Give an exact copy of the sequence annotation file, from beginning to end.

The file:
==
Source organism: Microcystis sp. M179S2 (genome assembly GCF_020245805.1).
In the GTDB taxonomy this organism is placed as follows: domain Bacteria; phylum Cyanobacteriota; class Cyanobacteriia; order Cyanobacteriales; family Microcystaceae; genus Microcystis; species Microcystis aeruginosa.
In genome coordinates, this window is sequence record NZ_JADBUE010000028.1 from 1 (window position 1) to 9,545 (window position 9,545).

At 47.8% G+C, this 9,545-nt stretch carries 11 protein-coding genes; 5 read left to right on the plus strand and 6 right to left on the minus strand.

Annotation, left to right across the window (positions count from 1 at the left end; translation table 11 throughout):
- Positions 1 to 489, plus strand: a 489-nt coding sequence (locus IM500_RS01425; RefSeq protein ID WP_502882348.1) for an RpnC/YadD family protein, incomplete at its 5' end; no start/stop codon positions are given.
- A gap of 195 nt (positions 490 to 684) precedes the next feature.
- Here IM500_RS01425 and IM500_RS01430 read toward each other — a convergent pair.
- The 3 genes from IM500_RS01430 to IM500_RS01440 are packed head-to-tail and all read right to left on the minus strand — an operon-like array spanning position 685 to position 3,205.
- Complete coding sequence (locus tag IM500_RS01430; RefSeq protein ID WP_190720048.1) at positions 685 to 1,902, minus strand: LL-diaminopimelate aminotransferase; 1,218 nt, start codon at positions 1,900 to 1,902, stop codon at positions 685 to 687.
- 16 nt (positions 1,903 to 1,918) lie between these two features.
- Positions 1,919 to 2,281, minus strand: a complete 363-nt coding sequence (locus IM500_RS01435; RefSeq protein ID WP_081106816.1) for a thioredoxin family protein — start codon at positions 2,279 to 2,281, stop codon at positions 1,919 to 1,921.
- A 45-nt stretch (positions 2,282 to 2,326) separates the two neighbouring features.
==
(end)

Source organism: Microcystis sp. M179S2 (genome assembly GCF_020245805.1).
In the GTDB taxonomy this organism is placed as follows: domain Bacteria; phylum Cyanobacteriota; class Cyanobacteriia; order Cyanobacteriales; family Microcystaceae; genus Microcystis; species Microcystis aeruginosa.
In genome coordinates, this window is sequence record NZ_JADBUE010000028.1 from 1 (window position 1) to 9,545 (window position 9,545).

At 47.8% G+C, this 9,545-nt stretch carries 11 protein-coding genes; 5 read left to right on the plus strand and 6 right to left on the minus strand.

Annotation, left to right across the window (positions count from 1 at the left end; translation table 11 throughout):
- Positions 1 to 489, plus strand: a 489-nt coding sequence (locus IM500_RS01425; RefSeq protein ID WP_502882348.1) for an RpnC/YadD family protein, incomplete at its 5' end; no start/stop codon positions are given.
- A gap of 195 nt (positions 490 to 684) precedes the next feature.
- Here IM500_RS01425 and IM500_RS01430 read toward each other — a convergent pair.
- The 3 genes from IM500_RS01430 to IM500_RS01440 are packed head-to-tail and all read right to left on the minus strand — an operon-like array spanning position 685 to position 3,205.
- Complete coding sequence (locus tag IM500_RS01430; RefSeq protein ID WP_190720048.1) at positions 685 to 1,902, minus strand: LL-diaminopimelate aminotransferase; 1,218 nt, start codon at positions 1,900 to 1,902, stop codon at positions 685 to 687.
- 16 nt (positions 1,903 to 1,918) lie between these two features.
- Positions 1,919 to 2,281, minus strand: a complete 363-nt coding sequence (locus IM500_RS01435; RefSeq protein ID WP_081106816.1) for a thioredoxin family protein — start codon at positions 2,279 to 2,281, stop codon at positions 1,919 to 1,921.
- A 45-nt stretch (positions 2,282 to 2,326) separates the two neighbouring features.